I honestly never thought I’d find myself saying this, but Hamburg’s Reeperbahn district makes Amsterdam’s red light district look classy. I’m not sure it’s possible for any area that deals in selling sex, and caters to gangs of heavy drinking men and occasional hen nights, to be particularly pleasant, but the Reeperbahn strips bare any pretensions to glamour or even normality. Even at 3pm in the afternoon it’s populated by a selection of seedy characters, at night things take a turn for the even more surreal as tour groups mingle with stag parties and brothel patrons.
Despite the fact that it’s not a particularly pleasant place to visit, it’s an obligatory stop on any Hamburg itinerary. If for no other reason than to know why it’s not worth your time to go there in the first place. Plus, if you want to unearth some of the sites where the Beatles spent their time when living in Hamburg, a trip down the Reeperbahn is necessary. Even then, most of the venues the Beatles played have been knocked down, and the Beatles-Platz memorial to the band is best described as the worst €500,000 the City of Hamburg has ever spent.
There is an argument that the Reeperbahn represents an alternative world view and its unique history should be respected and protected. Some local residents decry the creeping gentrification that’s taking place, but change is inevitable and most probably desirable. Right now the Reeperbahn’s heady mix of cheap drinking dens, sex shops, discount stores, tacky souvenir shops, table dancing clubs, brothels, kebab shops and street level prostitution is just nasty. Not to mention the rough sleepers, pan handlers and victims of drink and drugs who are scattered around.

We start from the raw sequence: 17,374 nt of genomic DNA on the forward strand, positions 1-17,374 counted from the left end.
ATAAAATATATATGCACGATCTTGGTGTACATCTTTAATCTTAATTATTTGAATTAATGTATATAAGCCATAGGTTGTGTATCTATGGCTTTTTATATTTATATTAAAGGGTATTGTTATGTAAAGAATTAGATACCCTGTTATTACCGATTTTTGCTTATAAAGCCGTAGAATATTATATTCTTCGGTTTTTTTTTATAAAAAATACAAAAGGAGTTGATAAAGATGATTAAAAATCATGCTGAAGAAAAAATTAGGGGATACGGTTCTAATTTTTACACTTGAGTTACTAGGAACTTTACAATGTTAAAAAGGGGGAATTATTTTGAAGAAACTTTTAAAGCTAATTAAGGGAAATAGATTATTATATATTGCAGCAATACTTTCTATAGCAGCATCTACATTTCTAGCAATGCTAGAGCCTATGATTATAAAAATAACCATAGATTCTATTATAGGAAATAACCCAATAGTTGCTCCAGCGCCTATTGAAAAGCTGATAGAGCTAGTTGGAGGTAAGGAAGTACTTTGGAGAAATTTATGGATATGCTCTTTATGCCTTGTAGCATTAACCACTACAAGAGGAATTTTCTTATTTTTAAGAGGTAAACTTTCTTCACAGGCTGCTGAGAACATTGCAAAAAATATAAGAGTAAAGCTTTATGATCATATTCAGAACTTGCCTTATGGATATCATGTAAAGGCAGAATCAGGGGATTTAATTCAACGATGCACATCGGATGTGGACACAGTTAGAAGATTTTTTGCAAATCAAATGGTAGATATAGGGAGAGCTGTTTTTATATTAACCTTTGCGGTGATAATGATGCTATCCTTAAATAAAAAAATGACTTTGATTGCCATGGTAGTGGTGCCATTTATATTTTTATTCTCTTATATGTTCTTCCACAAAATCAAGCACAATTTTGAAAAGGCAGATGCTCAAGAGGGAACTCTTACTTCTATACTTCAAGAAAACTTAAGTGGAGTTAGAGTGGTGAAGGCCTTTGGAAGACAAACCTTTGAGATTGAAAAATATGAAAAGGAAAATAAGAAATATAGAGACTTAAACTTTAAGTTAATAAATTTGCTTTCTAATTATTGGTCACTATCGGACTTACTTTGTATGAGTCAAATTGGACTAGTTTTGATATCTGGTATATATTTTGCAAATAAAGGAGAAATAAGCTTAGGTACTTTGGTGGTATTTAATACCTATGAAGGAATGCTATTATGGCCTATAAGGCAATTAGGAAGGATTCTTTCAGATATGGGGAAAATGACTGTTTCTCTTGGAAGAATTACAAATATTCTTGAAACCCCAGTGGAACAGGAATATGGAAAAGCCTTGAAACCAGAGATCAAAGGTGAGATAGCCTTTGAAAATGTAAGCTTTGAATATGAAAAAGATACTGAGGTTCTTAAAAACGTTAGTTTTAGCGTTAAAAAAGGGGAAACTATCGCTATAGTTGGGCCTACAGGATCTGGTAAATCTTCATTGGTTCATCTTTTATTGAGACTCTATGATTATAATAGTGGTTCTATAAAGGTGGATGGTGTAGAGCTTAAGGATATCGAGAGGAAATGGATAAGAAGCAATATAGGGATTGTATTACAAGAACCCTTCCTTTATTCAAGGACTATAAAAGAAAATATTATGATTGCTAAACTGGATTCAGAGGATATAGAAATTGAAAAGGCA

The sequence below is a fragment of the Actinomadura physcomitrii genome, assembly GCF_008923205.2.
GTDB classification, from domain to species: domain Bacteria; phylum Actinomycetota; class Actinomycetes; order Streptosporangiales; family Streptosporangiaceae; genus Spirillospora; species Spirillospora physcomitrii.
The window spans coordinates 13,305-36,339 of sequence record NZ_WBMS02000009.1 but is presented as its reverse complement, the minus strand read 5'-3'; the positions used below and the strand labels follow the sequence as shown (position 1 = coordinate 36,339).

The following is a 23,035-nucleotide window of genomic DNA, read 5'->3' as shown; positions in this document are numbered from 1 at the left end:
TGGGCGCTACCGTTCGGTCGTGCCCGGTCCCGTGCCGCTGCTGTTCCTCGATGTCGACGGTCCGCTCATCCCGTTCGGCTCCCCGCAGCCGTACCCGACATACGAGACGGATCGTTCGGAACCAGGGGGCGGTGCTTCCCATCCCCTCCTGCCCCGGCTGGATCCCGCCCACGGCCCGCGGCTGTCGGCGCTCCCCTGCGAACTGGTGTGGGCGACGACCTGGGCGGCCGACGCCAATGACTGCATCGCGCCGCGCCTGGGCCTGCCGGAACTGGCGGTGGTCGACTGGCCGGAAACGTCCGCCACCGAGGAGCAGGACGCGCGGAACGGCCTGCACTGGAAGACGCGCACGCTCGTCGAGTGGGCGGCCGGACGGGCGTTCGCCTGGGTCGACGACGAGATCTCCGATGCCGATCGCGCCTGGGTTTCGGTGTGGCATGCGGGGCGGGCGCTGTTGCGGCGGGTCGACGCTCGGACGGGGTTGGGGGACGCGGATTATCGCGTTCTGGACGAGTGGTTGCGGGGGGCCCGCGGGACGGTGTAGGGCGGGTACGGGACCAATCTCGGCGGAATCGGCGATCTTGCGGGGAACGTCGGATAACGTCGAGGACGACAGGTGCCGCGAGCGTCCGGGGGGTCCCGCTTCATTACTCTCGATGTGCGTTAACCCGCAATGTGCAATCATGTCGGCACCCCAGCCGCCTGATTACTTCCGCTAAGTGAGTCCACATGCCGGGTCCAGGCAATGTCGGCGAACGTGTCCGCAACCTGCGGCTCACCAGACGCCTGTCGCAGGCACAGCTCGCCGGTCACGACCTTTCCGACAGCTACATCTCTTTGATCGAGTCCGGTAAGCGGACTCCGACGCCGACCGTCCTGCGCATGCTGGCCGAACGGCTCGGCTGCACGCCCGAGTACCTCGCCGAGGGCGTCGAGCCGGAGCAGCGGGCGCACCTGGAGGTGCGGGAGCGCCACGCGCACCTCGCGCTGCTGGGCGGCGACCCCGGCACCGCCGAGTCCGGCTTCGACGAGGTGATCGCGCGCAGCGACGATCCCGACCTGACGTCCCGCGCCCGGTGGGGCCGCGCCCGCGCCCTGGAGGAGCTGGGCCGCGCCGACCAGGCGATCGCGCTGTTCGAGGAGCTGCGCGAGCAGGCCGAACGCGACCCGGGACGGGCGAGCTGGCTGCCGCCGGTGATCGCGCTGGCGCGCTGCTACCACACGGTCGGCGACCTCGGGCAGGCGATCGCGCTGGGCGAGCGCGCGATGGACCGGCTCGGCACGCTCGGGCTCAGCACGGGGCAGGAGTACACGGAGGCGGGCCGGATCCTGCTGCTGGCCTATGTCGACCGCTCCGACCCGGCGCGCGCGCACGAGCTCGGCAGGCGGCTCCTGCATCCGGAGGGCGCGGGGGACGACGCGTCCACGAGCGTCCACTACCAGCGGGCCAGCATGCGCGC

I found myself exploring the Reeperbahn while walking between the River Elbe and Hamburg’s legendary St. Pauli district. The Reeperbahn is the southern boundary of the district, walk north and you’ll soon find yourself amidst a maze of fascinating streets that are filled with off-beat, alternative bars, restaurants and cafes. I was staying just north of here in the Karolinenviertel area which, although gentrification has made its mark, still retains a counter-cultural vibe for which this area of Hamburg is famed.
I spent much of my time in Karolinenviertel and neighbouring Schanzenviertel, both are former working class areas known historically for poverty and deprivation. Their transformation into hip, multicultural and uber-trendy districts has taken place over the last decade or two. On Saturday morning I went to the flea market in an area that connects the two districts, the Schlachthof. It’s worth a visit both for the bizarre range of items on sale and to get a real sense of the area’s inhabitants – it’s not always pretty but it’s definitely entertaining.
There are no real ‘sights’ in these neighbourhoods, unless you count the Rote Flora. A former theatre, this now dilapidated building has been a squat since it was seized by left wing activists in 1989, who declared it a “free space for realising an autonomous life”. It’s quite famous in left wing circles, but as sights go it’s less than thrilling. Many would like to see it closed down and redeveloped, but successive city governments have backed off from doing so. In part, because of the fairly well-deserved reputation for violence of the people who ‘run’ Rote Flora.
I went to have a look to see what all the fuss was about, but had more fun just aimlessly wandering the surrounding neighbourhood. There are interesting streets and pleasant squares to explore. In keeping with the rest of this trip, I visited the Braugasthaus Altes Mädchen craft brewery to sample its range of delicious beers. This is also where I ate a hamburger in Hamburg, something of a lifelong ambition. Small things, I know!